[Pharo-users] Set >> collect:thenDo:

Richard O'Keefe raoknz at gmail.com
Mon Sep 9 01:46:48 EDT 2019


(1) If you want (aSet collect: collectBlock) do: doBlock
    you can write exactly that.  Nothing stops you, and it will
    be as clear and reliable as any use of Set>>collect:, which
    is to say NOT VERY CLEAR OR RELIABLE AT ALL.

(2) #collect:then{Do:Select:Reject:} had no other purpose than
    to avoid creating an intermediate and otherwise useless
    collection.  If you are not trying to involve an intermediate
    set then it just plain wrong to use #collect:thenDo:.

(3) Oddly enough, the reason that #collect:thenDo: exists in my
    library is that I copied it from Squeak, at a time when it had
    the same definition as Pharo and ST/X.  Had I known of the change
    in Squeak I would have bitterly opposed it.  The comment in the
    current Squeak code, that it is for readability, is 100% the
    reverse of the truth.  Using the version with parentheses is WAY
    clearer than using the portmanteau method.  Sigh.  I see they
    broke #collect:thenSelect: in the same way.

(4) Let me offer you another member of the #collect:then* family.

    Collection
      collect: collectBlock thenInject: initial into: injectBlock
        |r|
        r := initial.
        self do: [:each |
          r := injectBlock value: r value: (collectBlock value: each)].
        ^r

    #(now is the hour for us to say goodbye) asSet
      collect: [:each | each size]
      thenInject: 0 into: [:acc :each | acc + each]
 => 29
    (#(now is the hour for us to say goodbye) asSet
      collect: [:each | each size])
      inject: 0 into: [:acc :each | acc + each]
 => 16

   That is, it would be WRONG to implement #collect:thenInject:into:
   as #collect: followed by #inject:into:.  The point is NOT to
   coalesce things that the receiver might (in general, incorrectly)
   regard as equal.

(5) The bottom line is that if #collect:thenDo: and its relatives did
    not have their present semantics in Pharo (and ST/X), they would
    need to be reinvented, with names that were not as clear.

(1) Just to repeat for emphasis, if you *want* (_ collect: _) do: _
    then that is exactly what you should write.  There is no
    excuse for using #collect:thenDo: in that case.  It is NOT
    clearer to do so.  And you should imagine me jumping up and
    down screaming that sending #collect: to a set is a bad code
    smell which demands very explicit documentation as to why you
    (for example) want a Set to answer a Set but an IdentitySet
    to also answer a Set, not the expected IdentitySet.  (I have
    been bitten by that more than once.)



On Mon, 9 Sep 2019 at 01:33, Herby Vojčík <herby at mailbox.sk> wrote:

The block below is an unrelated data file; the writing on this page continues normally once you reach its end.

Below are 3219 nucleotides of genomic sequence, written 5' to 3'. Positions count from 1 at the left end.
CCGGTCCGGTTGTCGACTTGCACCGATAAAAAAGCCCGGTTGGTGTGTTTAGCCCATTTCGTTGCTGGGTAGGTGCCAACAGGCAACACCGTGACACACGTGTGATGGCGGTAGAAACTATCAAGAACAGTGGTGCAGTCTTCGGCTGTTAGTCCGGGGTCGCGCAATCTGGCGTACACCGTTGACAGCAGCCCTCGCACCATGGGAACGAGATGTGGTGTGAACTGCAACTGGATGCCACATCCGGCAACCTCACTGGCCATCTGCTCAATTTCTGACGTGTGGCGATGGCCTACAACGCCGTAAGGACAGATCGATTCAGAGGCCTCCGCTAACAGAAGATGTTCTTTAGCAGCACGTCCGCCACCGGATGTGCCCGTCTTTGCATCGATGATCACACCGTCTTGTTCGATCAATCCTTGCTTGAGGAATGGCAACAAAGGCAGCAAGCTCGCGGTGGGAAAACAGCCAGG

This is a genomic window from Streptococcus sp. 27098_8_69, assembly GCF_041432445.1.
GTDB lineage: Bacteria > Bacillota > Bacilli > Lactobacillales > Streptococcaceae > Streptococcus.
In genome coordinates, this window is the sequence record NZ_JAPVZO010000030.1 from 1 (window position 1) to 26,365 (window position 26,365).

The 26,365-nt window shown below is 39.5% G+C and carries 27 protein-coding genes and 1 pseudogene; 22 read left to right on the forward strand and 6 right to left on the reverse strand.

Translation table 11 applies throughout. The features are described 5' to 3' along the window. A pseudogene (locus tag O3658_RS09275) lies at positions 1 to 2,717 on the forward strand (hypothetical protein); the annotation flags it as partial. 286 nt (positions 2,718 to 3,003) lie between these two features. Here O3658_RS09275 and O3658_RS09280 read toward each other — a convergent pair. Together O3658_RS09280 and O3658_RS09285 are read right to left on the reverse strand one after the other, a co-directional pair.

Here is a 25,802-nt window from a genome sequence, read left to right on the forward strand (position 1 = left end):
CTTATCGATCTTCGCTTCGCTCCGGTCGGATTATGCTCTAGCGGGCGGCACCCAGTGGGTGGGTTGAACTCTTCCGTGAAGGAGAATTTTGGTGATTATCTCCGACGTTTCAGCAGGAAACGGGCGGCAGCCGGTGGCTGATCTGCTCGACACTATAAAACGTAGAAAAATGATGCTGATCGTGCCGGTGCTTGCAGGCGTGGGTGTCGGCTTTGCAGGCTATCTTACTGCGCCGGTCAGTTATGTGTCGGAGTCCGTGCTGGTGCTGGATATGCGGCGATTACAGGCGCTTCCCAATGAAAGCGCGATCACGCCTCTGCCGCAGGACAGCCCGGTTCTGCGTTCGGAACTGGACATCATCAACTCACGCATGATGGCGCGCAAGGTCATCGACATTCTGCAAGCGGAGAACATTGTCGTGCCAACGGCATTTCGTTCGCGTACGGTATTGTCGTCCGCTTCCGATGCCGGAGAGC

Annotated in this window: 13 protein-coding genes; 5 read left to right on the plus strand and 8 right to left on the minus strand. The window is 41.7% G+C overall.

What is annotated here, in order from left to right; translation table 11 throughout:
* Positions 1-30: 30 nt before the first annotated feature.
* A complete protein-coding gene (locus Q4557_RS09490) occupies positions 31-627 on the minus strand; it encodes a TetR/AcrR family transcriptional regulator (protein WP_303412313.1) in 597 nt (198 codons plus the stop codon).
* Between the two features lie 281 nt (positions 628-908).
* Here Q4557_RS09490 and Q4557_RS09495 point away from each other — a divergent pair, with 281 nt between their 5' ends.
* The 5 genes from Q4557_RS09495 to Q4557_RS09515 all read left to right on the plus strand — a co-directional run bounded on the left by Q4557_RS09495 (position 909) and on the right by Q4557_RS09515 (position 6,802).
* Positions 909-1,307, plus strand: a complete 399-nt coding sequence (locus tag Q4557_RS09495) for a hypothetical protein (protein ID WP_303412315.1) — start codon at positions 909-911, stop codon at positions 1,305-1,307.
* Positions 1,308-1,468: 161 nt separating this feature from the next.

> On 8. 9. 2019 14:28, Peter Kenny wrote:
> > Two comments:
> > First, the method comment for Collection>>collect:thenDo: is "Utility
> method
> > to improve readability", which is exactly the same as for
> > collect:thenSelect: and collect:thenReject:. This suggests that the
> > *intention* of the method is not to introduce new behaviour, but simply
> to
> > provide a shorthand for the version with parentheses. For other kinds of
>
> I had that same impression.
>
> > collection this is true; just the deduping makes Set different. If we
> want
>
> I would be more defensive here and say that generic collection should
> have (collect:)do: implementation and only sequenceable collections have
> the optimized one (if it indeed is the case that it is a shotrhand for
> parenthesized one).
>
> > the different behaviour, this should be indicated by method name and
> > comment.
> > Second, if we remove asSet from the second snippet, the output is exactly
> > the same. It will be the same as long as the original collection has no
> > duplicates. Somehow the effect is to ignore the asSet. It just smells
> wrong.
> >
> > Peter Kenny
>
> Herby
>
> > Kasper Osterbye wrote
> >> The first version:
> >>
> >> (#(1 2 3) asSet collect: #odd)
> >> do: [ :each | Transcript show: each; cr ]
> >>
> >> is rather straight forward I believe, as collect: and do: has been
> around
> >> forever (relatively speaking).
> >>
> >>
> >> #(1 2 3) asSet collect: #odd
> >> thenDo: [ :each | Transcript show: each; cr ]
> >>
> >>
> >> On 8 September 2019 at 09.13.36, Richard Sargent (
> >
> >> richard.sargent@
> >
> >> ) wrote:
> >>
> >>   I am skeptical of one that relies on a specific implementation rather
> >> than
> >> a specific definition.
> >>
> >> I share your feeling. I am not sure where such a definition would come
> >> from. In Squeak it is defined as:
> >>
> >> collect: collectBlock thenDo: doBlock
> >>
> >> ^ (self collect: collectBlock) do: doBlock
> >>
> >> In pharo as:
> >>
> >> collect: collectBlock thenDo: doBlock
> >>
> >> ^ self do: [ :each | doBlock value: (collectBlock value: each)]
> >>
> >> I might have called the method collect:eachDo:, but we each have
> slightly
> >> different styles. What I like about the pharo version is that is a
> >> shorthand for something which is not achieved by mere parentheses.
> >>
> >> Best,
> >>
> >> Kasper
> >
> >
> >
> >
> >
> > --
> > Sent from: http://forum.world.st/Pharo-Smalltalk-Users-f1310670.html
> >
>
>
>
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